WASHINGTON — Democratic lawmakers reintroduced the American Teacher Act on Wednesday, following President Joe Biden’s call to raise teacher salaries during his State of the Union address this week. 

Rep. Frederica Wilson (D-Fla.) introduced the bill last year, and if passed, it would give states grants to increase the base salaries of K-12 teachers to $60,000. It would also require them to make cost-of-living adjustments to ensure the minimum salary keeps up with inflation. 

“Teachers are heroes, and they deserve compensation,” Wilson said. 

According to Center for American Progress, a progressive policy group, the average starting salary for a full-time teacher is $38,617. In addition, teachers are 30% more likely to work a second job than their counterparts in other professions.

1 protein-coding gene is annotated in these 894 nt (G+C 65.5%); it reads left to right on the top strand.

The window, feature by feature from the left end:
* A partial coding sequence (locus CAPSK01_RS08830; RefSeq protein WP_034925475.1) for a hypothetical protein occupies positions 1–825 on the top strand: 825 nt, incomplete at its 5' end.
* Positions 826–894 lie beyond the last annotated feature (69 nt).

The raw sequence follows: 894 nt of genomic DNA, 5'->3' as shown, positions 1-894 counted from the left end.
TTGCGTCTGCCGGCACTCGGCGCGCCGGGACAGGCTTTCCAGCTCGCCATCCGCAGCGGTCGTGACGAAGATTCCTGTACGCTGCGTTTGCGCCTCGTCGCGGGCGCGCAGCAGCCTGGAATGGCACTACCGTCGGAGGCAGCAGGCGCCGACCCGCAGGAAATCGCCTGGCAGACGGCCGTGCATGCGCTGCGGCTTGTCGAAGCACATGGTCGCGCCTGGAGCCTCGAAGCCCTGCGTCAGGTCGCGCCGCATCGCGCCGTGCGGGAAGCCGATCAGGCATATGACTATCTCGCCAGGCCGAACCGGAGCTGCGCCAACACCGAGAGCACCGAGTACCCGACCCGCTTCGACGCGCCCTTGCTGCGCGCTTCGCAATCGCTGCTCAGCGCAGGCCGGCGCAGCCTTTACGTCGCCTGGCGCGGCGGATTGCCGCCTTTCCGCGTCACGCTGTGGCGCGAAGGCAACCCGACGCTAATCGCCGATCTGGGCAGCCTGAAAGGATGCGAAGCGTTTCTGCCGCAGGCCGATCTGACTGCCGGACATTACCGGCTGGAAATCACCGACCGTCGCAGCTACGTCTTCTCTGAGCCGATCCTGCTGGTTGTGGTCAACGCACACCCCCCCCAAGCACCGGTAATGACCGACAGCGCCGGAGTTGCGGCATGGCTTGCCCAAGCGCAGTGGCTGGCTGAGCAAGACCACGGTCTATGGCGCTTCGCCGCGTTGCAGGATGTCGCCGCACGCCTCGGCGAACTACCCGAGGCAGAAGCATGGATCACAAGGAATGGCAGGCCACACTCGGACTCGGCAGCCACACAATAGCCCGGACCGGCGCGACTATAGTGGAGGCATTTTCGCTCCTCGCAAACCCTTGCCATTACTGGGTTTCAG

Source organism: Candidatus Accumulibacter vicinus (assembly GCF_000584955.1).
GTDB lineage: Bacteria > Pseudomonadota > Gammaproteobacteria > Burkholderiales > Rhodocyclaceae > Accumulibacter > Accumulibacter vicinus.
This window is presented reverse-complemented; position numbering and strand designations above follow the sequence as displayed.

Becky Pringle, president of the National Education Association, the nation’s largest teachers’ union, said there is no shortage of people who would like to guide and teach the next generation, but rather a shortage of professional pay and basic dignity for educators. 

“Today, we find ourselves in what I call a five-alarm crisis of staffing shortages in all of our schools throughout the country,” Pringle said. “And I want to be clear; this isn’t a warning light or a maintenance required indicator on your car moment. This is the ‘engine is on fire, call 911 now’ moment.” 

According to a research report, it is estimated that there are over 36,000 teacher vacancies nationwide, and supporters of the bill say non-competitive salary is a major contributing factor. 

Rep. Jamaal Bowman (D-N.Y.), a co-sponsor of the bill, called on far-right Republicans to help pass the legislation. 

“Our teachers nurture the most precious resource in our country, which is our children,” Bowman said.

Biden’s call to raise teacher salaries during his State of the Union address appeared to receive bipartisan support through a standing ovation. Wilson said she was astounded by it and has plans to talk to potential Republican co-sponsors.